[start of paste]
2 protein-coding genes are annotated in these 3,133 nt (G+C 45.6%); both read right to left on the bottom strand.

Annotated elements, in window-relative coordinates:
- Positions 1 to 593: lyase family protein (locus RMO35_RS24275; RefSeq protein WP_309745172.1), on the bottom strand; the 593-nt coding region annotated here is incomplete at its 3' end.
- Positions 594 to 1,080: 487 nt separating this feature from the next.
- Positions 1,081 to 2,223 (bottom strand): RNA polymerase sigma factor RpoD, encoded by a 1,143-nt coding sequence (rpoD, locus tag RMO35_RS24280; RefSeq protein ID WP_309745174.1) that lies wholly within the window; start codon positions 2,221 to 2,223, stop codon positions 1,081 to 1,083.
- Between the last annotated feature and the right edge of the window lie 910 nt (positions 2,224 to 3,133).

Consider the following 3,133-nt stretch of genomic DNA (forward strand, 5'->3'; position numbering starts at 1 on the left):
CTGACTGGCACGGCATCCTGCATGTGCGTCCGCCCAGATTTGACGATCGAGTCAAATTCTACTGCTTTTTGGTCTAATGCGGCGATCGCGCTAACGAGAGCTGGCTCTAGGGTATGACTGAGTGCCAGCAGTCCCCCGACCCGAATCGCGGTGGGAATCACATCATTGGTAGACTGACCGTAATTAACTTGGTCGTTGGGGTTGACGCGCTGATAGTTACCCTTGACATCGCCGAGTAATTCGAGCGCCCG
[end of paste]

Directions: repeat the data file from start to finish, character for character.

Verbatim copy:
2 protein-coding genes are annotated in these 3,133 nt (G+C 45.6%); both read right to left on the bottom strand.

Annotated elements, in window-relative coordinates:
- Positions 1 to 593: lyase family protein (locus RMO35_RS24275; RefSeq protein WP_309745172.1), on the bottom strand; the 593-nt coding region annotated here is incomplete at its 3' end.
- Positions 594 to 1,080: 487 nt separating this feature from the next.
- Positions 1,081 to 2,223 (bottom strand): RNA polymerase sigma factor RpoD, encoded by a 1,143-nt coding sequence (rpoD, locus tag RMO35_RS24280; RefSeq protein ID WP_309745174.1) that lies wholly within the window; start codon positions 2,221 to 2,223, stop codon positions 1,081 to 1,083.
- Between the last annotated feature and the right edge of the window lie 910 nt (positions 2,224 to 3,133).

Consider the following 3,133-nt stretch of genomic DNA (forward strand, 5'->3'; position numbering starts at 1 on the left):
CTGACTGGCACGGCATCCTGCATGTGCGTCCGCCCAGATTTGACGATCGAGTCAAATTCTACTGCTTTTTGGTCTAATGCGGCGATCGCGCTAACGAGAGCTGGCTCTAGGGTATGACTGAGTGCCAGCAGTCCCCCGACCCGAATCGCGGTGGGAATCACATCATTGGTAGACTGACCGTAATTAACTTGGTCGTTGGGGTTGACGCGCTGATAGTTACCCTTGACATCGCCGAGTAATTCGAGCGCCCG